So we thought we'd spend this week's edition answering your biggest questions and concerns.
Last Sunday, the palace announced the 95-year old monarch had tested positive for Covid that same day and was experiencing "mild, cold-like symptoms." It confirmed she was receiving "medical attention" and a royal source added that there had been an outbreak of the virus among Her Majesty's team at Windsor.
It was made clear though that she was not out of action, as the statement added that she "expects to continue light duties at Windsor over the coming week."
This is a relatively new term that we are still getting used to, but our sense is that it means paperwork. Mentioning it reassures us that she is still well enough to work on the most important matters of state, such as signing off on new laws.
She also found time to send a letter of congratulations to the British Olympic team in the week and offer condolences to the people of Brazil following the devastating floods in Petrópolis.
She canceled her weekly in-person audience with the Prime Minister on Wednesday but that's because it would have broken Covid regulations at the time, which still required her to isolate. The Queen had a call with Boris Johnson instead.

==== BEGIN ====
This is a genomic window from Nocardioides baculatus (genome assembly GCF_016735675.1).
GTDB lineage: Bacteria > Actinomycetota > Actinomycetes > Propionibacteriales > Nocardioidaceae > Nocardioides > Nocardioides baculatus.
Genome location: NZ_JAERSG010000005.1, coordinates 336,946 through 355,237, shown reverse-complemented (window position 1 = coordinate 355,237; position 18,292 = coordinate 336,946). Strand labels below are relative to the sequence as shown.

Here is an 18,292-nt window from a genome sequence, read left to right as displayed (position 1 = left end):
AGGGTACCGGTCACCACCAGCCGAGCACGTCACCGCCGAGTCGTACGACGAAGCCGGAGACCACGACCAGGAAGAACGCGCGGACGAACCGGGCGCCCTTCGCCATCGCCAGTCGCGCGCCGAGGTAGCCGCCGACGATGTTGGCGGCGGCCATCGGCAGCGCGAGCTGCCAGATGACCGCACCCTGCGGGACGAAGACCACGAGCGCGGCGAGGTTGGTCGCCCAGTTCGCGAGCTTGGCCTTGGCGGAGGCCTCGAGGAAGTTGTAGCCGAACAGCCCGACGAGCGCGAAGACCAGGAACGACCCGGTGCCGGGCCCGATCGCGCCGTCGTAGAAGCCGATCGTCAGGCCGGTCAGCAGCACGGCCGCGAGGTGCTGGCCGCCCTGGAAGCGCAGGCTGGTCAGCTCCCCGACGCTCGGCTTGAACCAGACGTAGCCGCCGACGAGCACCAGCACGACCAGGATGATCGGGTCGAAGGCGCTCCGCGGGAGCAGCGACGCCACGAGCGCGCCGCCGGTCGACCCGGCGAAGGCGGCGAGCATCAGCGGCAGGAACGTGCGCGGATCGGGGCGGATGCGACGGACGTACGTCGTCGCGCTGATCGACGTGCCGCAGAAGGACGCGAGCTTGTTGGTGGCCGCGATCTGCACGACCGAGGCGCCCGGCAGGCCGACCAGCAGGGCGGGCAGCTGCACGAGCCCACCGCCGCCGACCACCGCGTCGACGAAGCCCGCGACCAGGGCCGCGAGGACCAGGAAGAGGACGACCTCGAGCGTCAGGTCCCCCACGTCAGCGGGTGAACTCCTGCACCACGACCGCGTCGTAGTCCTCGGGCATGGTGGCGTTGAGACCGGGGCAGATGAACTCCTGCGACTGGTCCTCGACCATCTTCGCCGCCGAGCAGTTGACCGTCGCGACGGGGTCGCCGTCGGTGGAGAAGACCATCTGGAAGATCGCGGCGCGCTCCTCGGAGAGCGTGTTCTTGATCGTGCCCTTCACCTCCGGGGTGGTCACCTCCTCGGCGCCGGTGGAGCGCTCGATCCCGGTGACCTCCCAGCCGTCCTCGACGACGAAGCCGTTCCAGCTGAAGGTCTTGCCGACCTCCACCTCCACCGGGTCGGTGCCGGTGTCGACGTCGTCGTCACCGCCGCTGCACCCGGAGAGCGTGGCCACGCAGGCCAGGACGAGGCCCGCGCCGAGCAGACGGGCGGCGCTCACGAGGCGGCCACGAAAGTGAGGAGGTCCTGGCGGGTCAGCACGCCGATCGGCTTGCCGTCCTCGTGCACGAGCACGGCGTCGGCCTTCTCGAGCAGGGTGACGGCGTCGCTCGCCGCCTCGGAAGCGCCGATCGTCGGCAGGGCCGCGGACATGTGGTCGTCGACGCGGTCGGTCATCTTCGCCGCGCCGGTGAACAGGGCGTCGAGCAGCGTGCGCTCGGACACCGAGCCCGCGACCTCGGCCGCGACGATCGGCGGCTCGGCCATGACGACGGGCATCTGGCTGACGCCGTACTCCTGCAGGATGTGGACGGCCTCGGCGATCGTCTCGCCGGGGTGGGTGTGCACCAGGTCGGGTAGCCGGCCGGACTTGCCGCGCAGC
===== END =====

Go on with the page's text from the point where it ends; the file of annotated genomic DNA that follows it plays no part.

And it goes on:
On Tuesday, she postponed an unspecified number of video calls as she continued to experience symptoms and a source told CNN that they would decide on upcoming engagements nearer the time. She also canceled her video calls Thursday but we are told they are being rescheduled.
It may simply be because she doesn't want to appear on camera when she feels unwell, but it also meant we weren't able to see her for ourselves for the whole week.
It wouldn't accept that it is being secretive. Aides agree the public has a right to updates on their head of state but they also refuse to give a "running commentary" on her medical condition. That's because they believe the family has the same right to patient confidentiality that the rest of us have.
Well, the palace didn't tell us when she was admitted to hospital last year until it was leaked to the media and even then, it wouldn't specify what she was admitted for.
Our reading of that incident was that if there had been a procedure of some sort then we would have been informed as that was the general rule courtiers had for updates on Prince Philip's hospital visits.
If it got really serious and the Queen became incapacitated temporarily, we suspect we won't be told anything until the family and the Prime Minister were informed and a formal announcement is made about who will be acting on her behalf.
No. She also has some sort of mobility issue. At her last in-person audience with senior members of the military, she joked with them that she couldn't move.
CNN was told that was probably more to do with feeling stiff rather than an injury or other ailment. It would be more surprising if she didn't feel creaky sometimes given that she's approaching her 96th birthday in April. This week can't have been comfortable for her when she couldn't move around properly and felt like she had a cold. At least she's out of isolation now, or we assume so as the isolation rules were scrapped in England on Thursday.